Briefing

Six US Senate races where the tea party counts

After playing kingmaker in the 2010 election cycle, the tea party movement is having a less prominent role in 2012. But its support or opposition could swing some key races and even determine whether Republicans win control of the Senate. Here are six US Senate contests where the tea party could make a difference.

By , Staff writer

2. Indiana: Tea party fells a 'RINO'

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    Indiana Treasurer Richard Mourdock speaks to supporters in Indianapolis on May 8, after he defeated six-term Sen. Richard Lugar (R) of Indiana in the GOP primary.
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In a stunning upset, tea party-backed Indiana Treasurer Richard Mourdock defeated six-term US Sen. Richard Lugar on May 8, winning the GOP primary by more than 20 percentage points.

Respected as a statesman in the Senate, Senator Lugar was a top target for tea party activists, angered by his votes to raise the national debt limit, open college scholarships to the children of illegal immigrants, and confirm President Obama’s US Supreme Court nominees. Lugar also ran into trouble for no longer maintaining a residence in his home state.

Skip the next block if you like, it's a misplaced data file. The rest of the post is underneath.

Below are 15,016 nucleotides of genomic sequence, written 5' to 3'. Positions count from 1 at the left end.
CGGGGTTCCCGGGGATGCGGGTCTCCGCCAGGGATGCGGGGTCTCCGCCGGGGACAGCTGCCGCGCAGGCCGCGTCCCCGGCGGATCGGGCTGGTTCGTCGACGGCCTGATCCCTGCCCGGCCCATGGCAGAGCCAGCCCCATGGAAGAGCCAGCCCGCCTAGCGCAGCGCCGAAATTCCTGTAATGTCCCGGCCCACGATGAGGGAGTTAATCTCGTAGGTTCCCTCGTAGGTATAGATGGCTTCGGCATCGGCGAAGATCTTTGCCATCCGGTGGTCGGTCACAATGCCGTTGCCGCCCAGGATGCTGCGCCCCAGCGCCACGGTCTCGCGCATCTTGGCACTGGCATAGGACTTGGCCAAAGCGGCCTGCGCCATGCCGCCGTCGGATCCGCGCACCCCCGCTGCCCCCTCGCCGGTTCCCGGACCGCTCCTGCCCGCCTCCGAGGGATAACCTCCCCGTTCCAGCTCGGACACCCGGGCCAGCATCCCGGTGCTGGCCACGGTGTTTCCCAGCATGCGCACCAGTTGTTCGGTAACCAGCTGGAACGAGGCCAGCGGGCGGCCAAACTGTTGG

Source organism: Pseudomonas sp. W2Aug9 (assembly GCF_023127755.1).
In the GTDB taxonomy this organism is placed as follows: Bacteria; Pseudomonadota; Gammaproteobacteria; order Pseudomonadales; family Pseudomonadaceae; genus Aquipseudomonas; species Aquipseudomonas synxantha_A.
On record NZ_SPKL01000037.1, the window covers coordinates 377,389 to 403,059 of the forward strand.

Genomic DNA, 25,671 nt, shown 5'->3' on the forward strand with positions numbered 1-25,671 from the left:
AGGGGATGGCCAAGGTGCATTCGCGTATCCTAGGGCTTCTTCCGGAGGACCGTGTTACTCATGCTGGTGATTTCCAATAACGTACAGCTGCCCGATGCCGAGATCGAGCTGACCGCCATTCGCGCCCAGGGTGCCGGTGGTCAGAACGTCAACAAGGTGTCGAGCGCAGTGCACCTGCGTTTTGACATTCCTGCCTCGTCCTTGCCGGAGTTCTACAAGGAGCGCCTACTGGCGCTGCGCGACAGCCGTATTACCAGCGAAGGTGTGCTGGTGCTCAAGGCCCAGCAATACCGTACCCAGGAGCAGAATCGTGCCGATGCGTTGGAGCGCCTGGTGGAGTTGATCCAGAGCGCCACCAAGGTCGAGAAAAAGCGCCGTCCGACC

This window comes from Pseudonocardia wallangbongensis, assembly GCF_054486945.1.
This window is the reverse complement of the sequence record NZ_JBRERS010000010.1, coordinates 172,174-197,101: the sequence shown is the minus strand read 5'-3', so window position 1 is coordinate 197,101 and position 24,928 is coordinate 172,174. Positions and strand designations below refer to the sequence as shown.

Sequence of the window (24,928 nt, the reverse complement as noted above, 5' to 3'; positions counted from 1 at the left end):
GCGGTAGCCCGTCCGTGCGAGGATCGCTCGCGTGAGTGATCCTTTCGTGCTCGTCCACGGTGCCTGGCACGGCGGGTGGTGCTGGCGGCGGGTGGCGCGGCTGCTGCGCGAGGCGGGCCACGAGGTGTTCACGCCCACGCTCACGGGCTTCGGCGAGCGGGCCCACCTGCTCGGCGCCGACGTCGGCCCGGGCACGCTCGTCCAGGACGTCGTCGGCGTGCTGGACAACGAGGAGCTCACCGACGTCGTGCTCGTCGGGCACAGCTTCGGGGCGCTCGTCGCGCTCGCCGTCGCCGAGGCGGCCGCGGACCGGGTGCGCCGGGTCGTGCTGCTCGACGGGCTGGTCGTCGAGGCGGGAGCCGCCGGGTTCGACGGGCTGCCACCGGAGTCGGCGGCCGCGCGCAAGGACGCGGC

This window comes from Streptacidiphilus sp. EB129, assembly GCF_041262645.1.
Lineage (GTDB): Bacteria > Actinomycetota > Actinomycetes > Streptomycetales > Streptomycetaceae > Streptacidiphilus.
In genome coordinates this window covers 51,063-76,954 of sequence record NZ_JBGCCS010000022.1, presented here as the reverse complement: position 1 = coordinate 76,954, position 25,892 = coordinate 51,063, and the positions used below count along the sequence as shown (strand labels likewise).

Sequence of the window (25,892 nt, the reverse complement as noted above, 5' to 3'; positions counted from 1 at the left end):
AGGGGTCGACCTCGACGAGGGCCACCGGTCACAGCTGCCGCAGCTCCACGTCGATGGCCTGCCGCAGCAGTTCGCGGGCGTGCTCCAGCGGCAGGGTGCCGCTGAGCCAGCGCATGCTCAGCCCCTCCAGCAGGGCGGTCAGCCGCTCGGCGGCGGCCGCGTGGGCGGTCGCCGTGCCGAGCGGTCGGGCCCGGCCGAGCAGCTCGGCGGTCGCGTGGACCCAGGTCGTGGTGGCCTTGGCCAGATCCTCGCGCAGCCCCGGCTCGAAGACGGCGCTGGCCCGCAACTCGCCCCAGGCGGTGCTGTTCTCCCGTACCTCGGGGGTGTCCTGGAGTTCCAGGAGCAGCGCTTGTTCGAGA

National tea party groups backed Mr. Mourdock with endorsements, a get-out-the-vote effort, and ad campaigns that described Lugar as a Republican in Name Only (RINO), out of touch with the state.

"Richard Mourdock's victory truly sends a message to the liberals in the Republican Party," said Chris Chocola, president of the Club for Growth, an antitax group that, along with affiliates, spent more than $2 million in the Indiana primary. "Voters are rejecting the policies that led to record debt and diminished economic freedom, and they will continue to be rejected in elections throughout America."

Mourdock now faces Rep. Joe Donnelly (D) in a general election that Democrats say they are better positioned to win with a tea-party hardliner in the race. Throughout the campaign, Mourdock criticized Lugar's record of working with Democrats. In an interview with Fox News after the vote, Mourdock said Republicans need to take back a majority in the Senate. Then, he added, "bipartisanship becomes having Democrats come our way."

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